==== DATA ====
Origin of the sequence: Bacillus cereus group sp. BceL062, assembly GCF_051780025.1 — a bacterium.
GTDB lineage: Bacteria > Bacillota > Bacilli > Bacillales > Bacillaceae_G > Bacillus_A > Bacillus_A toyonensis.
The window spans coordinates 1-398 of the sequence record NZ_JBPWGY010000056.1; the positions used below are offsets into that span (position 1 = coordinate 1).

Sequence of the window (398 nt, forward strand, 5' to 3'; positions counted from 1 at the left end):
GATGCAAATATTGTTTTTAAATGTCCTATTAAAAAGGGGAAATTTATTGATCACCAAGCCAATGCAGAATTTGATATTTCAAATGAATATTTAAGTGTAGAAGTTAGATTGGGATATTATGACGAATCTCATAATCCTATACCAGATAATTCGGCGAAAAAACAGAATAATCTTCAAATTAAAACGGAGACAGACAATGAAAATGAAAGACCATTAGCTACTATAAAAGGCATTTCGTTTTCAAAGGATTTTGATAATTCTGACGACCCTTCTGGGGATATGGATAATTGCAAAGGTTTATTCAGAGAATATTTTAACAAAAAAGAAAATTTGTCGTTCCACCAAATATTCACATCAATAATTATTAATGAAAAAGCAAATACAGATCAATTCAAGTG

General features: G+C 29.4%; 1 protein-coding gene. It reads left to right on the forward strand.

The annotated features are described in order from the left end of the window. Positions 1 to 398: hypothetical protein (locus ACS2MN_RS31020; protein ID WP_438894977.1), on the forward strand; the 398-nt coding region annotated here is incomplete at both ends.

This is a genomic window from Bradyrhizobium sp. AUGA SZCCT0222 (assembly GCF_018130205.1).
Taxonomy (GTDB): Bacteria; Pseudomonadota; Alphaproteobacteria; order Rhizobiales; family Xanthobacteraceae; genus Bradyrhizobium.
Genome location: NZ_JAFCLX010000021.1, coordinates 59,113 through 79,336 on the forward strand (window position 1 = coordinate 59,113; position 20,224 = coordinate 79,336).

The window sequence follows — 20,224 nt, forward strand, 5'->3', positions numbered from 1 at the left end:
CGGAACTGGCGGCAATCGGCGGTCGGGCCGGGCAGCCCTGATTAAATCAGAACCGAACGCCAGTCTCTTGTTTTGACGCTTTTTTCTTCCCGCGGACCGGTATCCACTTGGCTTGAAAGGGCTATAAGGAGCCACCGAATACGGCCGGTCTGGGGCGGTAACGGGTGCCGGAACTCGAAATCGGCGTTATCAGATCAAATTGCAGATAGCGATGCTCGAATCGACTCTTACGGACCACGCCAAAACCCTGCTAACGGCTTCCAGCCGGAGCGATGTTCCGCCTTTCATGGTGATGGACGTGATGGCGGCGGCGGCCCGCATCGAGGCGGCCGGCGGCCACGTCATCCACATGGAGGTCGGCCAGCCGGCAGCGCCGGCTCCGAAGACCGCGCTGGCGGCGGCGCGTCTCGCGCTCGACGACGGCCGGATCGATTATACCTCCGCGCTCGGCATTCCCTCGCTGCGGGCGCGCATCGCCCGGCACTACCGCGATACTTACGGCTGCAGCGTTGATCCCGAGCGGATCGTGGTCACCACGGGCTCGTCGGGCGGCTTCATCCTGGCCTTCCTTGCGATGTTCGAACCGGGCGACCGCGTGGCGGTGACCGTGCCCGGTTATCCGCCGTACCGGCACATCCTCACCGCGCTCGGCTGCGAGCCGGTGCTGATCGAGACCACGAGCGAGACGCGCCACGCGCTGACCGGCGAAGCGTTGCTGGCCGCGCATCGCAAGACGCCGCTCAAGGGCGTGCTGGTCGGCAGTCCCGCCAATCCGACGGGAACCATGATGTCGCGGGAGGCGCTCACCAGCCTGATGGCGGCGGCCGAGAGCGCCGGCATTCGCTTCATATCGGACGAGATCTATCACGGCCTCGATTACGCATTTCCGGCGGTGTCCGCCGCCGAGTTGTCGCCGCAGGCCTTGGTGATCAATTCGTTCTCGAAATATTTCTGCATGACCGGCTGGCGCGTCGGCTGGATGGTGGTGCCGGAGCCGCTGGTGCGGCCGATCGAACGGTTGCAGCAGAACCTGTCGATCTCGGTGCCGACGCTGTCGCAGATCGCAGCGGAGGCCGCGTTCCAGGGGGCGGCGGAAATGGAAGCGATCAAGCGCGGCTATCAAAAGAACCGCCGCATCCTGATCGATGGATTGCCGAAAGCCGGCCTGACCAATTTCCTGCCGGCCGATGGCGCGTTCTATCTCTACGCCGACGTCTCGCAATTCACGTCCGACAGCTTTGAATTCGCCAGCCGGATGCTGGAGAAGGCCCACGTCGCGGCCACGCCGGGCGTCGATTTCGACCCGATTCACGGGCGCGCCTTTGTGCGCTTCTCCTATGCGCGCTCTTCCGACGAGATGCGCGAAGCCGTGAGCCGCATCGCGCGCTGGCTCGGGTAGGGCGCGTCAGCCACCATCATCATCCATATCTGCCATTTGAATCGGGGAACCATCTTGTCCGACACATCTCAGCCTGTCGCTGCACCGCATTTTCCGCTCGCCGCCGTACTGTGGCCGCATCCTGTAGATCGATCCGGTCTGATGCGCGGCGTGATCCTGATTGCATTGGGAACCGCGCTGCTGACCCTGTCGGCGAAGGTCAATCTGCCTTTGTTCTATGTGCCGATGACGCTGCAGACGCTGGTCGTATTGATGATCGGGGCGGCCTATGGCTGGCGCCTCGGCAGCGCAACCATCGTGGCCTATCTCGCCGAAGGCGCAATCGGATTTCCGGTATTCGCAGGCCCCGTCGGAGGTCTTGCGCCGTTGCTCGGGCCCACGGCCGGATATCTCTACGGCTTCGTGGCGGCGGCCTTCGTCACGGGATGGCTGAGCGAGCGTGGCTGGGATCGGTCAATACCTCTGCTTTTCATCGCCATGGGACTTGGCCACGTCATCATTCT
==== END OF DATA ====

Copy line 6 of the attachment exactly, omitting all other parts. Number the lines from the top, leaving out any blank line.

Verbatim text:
General features: G+C 29.4%; 1 protein-coding gene. It reads left to right on the forward strand.